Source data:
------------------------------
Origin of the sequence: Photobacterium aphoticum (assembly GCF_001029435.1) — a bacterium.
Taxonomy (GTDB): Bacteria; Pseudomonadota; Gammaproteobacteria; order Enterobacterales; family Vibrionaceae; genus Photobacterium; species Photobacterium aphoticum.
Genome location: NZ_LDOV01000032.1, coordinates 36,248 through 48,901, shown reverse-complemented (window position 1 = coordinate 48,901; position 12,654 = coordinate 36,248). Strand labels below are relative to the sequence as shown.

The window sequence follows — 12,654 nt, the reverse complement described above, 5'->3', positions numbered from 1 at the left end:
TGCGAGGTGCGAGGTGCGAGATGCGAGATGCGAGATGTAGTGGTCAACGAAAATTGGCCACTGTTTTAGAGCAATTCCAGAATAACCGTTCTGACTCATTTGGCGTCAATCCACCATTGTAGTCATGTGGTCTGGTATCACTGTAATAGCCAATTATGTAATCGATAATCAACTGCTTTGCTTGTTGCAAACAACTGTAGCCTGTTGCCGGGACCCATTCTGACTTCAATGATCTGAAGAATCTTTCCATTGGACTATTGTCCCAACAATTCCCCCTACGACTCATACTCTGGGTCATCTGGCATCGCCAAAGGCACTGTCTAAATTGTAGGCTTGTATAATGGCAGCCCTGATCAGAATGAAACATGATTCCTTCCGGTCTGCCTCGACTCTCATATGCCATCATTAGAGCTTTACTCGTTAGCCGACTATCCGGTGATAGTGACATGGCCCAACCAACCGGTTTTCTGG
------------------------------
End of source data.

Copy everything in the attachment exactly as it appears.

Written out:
Origin of the sequence: Photobacterium aphoticum (assembly GCF_001029435.1) — a bacterium.
Taxonomy (GTDB): Bacteria; Pseudomonadota; Gammaproteobacteria; order Enterobacterales; family Vibrionaceae; genus Photobacterium; species Photobacterium aphoticum.
Genome location: NZ_LDOV01000032.1, coordinates 36,248 through 48,901, shown reverse-complemented (window position 1 = coordinate 48,901; position 12,654 = coordinate 36,248). Strand labels below are relative to the sequence as shown.

The window sequence follows — 12,654 nt, the reverse complement described above, 5'->3', positions numbered from 1 at the left end:
TGCGAGGTGCGAGGTGCGAGATGCGAGATGCGAGATGTAGTGGTCAACGAAAATTGGCCACTGTTTTAGAGCAATTCCAGAATAACCGTTCTGACTCATTTGGCGTCAATCCACCATTGTAGTCATGTGGTCTGGTATCACTGTAATAGCCAATTATGTAATCGATAATCAACTGCTTTGCTTGTTGCAAACAACTGTAGCCTGTTGCCGGGACCCATTCTGACTTCAATGATCTGAAGAATCTTTCCATTGGACTATTGTCCCAACAATTCCCCCTACGACTCATACTCTGGGTCATCTGGCATCGCCAAAGGCACTGTCTAAATTGTAGGCTTGTATAATGGCAGCCCTGATCAGAATGAAACATGATTCCTTCCGGTCTGCCTCGACTCTCATATGCCATCATTAGAGCTTTACTCGTTAGCCGACTATCCGGTGATAGTGACATGGCCCAACCAACCGGTTTTCTGG